Since we were having our second “Perfect Day”, the EC seemed to be going down quite smoothly. Later that evening after we engorged ourselves with a couple pounds of spaghetti, got the fire going, and tidied up camp. Because we were warned about a bear in the area, Dogger & I were nominated to hang the food pack since we are the tallest. So us two 6’4” guys attached the pack to the rope and pushed/pulled it as high was we possibly could using our paddles, easily over the recommended 10 ft. Knowing that our food was now safe and we could continue relaxing, we attempted to catch a couple crawfish and minnows. While we were productive catching them by hand, somebody suggested we try using the wicker paper plate holders and before you know we were catching dozens of minnows. We ran out of room in our kitchen pots so for some reason we thought we should fill the canoe up with water and use that as our live well. The five of us were all knee deep wading around with a wicker plate in one hand, flashlight in the other, flipping our little victims into our huge new live well. We were as happy as pigs in mud, until we had a visitor show up.
While in the lake, I heard a massive grunt and heard a rope stretching. I quickly pointed my huge Mag-lite towards the back of our site to discover a huge bear on its hind legs right under our pack. It then jumped up, clamped on with its front paws and used his weight to stretch out the rope and bring the bag down. I have had a couple incidents with bears in the past and remembered that I should run up to it with my hands above my head so I seemed as large as possible and make loud noises and he should leave as quickly as he arrived. I ran out of the lake, grabbed some pots and started banging them over my head yelling at him. The bear was back up on its hind legs looking down at me and gave me the “what are you going to do with those?” HOLY CRAP this was the biggest bear I have ever seen. It ignored me and with one swipe it sliced the bottom of my brand new #4 Duluth pack, and all of our food dropped to the ground. This bear just broke its huge green canvas piñata and wasn’t willing to share. About this time, all 5 of us were us there, yelling and had all our flashlights on him. At this time I still wasn’t that scared, now that there were 5 of us, we would persuade him to leave. I guess we were blinding him with all our candle power, or maybe he didn’t like how we were acting paparazzi with the video camera in his face, so he charged us. And not just a couple steps, he cleared us back to the lake. NOW I was scared. I haven’t had a bear do this to me before. I knew now he wasn’t leaving. Our first reaction was to get in the canoes and get off the island. It must have looked hilarious watching 5 guys trying to lift a canoe that was half full of water and bait. While we were struggling with this, I remember asking “Where are we going? It’s almost midnight and probably not a good idea to try to leave”. While we were trying to come up with a plan, Chris discovered that Yogi was getting into the pita bread. That was the straw the broke the camel’s back. He picked up a grapefruit sized rock, ran up to him and pegged him right behind the ear. Yogi took off away from the pack towards the NE side of the island. We gave chase and watched as he ran into the water and swam away. We had Won! Once regrouped around the camp fire, we all still were shaking with adrenaline. Dogger ended up catching some toes on some roots while retreating and mangled his toes. Chilly continued to have a death grip on the hatchet. Chris was stoked since he got all of this on video. We ended up breaking 1 paddle and flattening a kettle, but we didn’t care, we thought we faced death and won. “SNAP!” a twig on the ground cracks back in the woods “What the hell was that?” somebody asks? We instantly went from macho war heroes to terrified girly-men. We all bunched together and walked towards the carnage that was our food-pack. It felt like we were on top of each other, we must have looked like the gang from Scooby-Doo. We all pointed our lights into the woods and there was Yogi, trying to sneak back to his prize. He left the on the East side, turned and swam around to the West side, he had button-hooked us! He took one step and that’s all it took for us to sprint back to the fire. I think we all agreed that we were done, didn’t care, he can have what ever he wanted. For the next couple hours, we all were huddled around the fire while this bear sat a few yards from us eating all of our heavy food that WE humped in. He definitely got the last laugh. There wasn’t enough money in the world to convince us to get into out tents with a bear on the island, so we huddled as around the fire all night long, freaking out at every little noise we heard. I do remember somebody asking our “City Slicker” Chris where he got the nerve to run up and throw the rock at the bear. He explained that he was upset since he splurged and got expensive pita bread. Plus 2 days before our trip he watched “The Edge” and knew that if Hopkins and Baldwin could take on a bear, than so could he. For the moment that laughter seemed to calm us, of course until the next twig snapped. We all knew then that Chris would turn into a legit Bdubs diehard.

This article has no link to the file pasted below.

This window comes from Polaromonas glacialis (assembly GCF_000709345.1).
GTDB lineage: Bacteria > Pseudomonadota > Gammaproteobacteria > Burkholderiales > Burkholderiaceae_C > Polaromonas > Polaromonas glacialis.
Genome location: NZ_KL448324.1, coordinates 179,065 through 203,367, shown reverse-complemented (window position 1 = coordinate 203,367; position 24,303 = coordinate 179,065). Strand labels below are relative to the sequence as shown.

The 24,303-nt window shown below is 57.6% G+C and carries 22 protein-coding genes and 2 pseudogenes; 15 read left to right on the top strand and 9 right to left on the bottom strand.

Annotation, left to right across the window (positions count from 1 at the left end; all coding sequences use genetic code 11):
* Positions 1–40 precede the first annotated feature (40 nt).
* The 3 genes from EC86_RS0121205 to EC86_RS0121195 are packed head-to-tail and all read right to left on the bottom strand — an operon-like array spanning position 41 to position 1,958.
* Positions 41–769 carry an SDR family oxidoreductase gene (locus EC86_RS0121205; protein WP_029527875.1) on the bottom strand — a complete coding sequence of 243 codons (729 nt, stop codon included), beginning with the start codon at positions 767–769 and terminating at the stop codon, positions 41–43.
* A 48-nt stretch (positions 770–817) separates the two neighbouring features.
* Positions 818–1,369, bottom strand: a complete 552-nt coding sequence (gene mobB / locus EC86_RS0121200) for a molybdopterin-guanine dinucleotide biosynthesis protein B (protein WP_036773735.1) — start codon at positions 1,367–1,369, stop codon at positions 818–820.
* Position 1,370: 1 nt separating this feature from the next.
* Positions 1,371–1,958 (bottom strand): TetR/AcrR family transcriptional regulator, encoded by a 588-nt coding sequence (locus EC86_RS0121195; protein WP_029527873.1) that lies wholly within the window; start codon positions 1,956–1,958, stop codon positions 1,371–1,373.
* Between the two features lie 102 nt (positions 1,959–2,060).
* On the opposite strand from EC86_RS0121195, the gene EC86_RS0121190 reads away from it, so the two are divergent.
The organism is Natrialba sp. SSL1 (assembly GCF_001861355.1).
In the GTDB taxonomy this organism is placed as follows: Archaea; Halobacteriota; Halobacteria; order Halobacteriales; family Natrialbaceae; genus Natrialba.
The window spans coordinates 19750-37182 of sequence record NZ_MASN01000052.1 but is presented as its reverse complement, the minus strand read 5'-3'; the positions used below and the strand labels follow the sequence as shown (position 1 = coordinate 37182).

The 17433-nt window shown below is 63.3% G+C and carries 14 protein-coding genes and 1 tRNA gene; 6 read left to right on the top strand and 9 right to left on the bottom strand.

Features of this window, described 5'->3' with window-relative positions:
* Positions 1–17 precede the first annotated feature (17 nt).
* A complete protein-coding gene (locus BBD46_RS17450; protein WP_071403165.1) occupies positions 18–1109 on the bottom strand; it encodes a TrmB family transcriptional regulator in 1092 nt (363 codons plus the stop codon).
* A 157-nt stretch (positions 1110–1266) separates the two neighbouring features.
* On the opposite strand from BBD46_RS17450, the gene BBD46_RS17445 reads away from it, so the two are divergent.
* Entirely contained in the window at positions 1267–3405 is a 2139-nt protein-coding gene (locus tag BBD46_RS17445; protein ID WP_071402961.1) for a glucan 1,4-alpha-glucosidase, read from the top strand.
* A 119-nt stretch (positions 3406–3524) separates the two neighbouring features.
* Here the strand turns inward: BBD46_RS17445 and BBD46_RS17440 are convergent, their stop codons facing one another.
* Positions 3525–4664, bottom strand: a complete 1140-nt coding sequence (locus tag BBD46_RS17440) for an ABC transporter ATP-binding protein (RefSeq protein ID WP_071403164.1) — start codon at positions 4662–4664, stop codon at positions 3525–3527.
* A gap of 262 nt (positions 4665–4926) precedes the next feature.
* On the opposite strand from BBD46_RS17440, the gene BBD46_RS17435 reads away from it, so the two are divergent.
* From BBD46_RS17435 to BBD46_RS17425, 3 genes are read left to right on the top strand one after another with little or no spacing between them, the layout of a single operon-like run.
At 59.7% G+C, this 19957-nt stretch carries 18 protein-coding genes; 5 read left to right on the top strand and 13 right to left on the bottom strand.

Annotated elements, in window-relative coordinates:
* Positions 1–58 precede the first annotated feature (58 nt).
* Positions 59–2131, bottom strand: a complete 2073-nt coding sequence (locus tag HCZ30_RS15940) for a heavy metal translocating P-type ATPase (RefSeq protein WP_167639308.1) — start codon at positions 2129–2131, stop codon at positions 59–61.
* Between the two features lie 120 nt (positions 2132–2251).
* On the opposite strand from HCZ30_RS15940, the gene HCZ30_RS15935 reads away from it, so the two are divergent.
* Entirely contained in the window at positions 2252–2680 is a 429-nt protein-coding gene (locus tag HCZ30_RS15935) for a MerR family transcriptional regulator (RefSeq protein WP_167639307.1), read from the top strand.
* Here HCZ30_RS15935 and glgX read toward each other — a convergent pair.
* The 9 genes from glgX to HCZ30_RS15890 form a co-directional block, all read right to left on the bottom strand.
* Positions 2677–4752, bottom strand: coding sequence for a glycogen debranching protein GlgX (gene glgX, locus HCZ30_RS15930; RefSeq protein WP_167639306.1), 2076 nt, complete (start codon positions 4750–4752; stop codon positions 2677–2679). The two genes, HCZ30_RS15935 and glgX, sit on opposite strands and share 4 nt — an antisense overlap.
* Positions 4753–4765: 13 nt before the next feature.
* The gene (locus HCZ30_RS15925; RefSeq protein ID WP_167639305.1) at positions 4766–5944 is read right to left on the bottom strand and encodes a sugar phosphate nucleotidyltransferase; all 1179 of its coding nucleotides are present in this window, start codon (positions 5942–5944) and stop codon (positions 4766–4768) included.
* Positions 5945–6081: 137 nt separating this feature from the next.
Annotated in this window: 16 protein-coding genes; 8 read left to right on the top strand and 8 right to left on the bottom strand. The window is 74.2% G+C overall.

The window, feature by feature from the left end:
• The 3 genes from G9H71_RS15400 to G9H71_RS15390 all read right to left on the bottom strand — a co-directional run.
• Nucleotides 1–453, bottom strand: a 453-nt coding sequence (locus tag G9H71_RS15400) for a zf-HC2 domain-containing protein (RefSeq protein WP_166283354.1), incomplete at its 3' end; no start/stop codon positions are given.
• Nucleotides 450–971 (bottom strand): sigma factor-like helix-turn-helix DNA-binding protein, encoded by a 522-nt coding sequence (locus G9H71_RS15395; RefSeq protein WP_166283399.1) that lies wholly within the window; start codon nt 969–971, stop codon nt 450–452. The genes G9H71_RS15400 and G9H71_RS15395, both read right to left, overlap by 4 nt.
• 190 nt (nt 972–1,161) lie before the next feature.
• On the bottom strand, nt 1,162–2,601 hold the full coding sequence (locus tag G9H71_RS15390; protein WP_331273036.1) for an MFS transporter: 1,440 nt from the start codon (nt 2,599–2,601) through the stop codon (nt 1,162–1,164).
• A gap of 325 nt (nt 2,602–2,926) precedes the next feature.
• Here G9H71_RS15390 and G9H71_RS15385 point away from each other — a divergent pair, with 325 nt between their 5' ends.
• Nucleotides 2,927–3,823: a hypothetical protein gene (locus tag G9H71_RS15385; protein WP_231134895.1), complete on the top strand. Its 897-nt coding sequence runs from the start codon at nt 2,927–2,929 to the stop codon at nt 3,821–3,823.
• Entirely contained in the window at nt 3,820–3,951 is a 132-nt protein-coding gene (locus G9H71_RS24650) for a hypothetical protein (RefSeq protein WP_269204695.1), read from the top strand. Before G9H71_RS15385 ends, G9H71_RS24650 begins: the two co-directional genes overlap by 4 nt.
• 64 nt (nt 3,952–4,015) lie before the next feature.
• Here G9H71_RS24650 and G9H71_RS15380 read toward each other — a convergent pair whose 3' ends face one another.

Once there was enough daylight, we left our friendly fire and combed the island searching high and low for our fuzzy visitor. He was finally gone and we convinced ourselves that we could finally get some sleep. Eventually we all woke up, picked up the garbage, packed our things and headed out later that afternoon. We were amazed how one animal could inhale so much food in one sitting, he ate almost everything he had. We replayed the previous evening’s event countless times on the way out, making fun of each other and our cowardly ways. Like in many aspects of life, it seems a young man has to learn some things the “hard way” and we definitely learned a lot from our shortened trip. Our one motivation on the way out was to make it down to Two Harbors before the liquor store closed. Our bosses thought we were still in the BWCA, so in typical 21yr old fashion, we stocked up, and immediately cracked opened the cans and mixed our cocktails once we were home. We had our 1st Bdubs video to watch…and besides; we still had two days to unpack.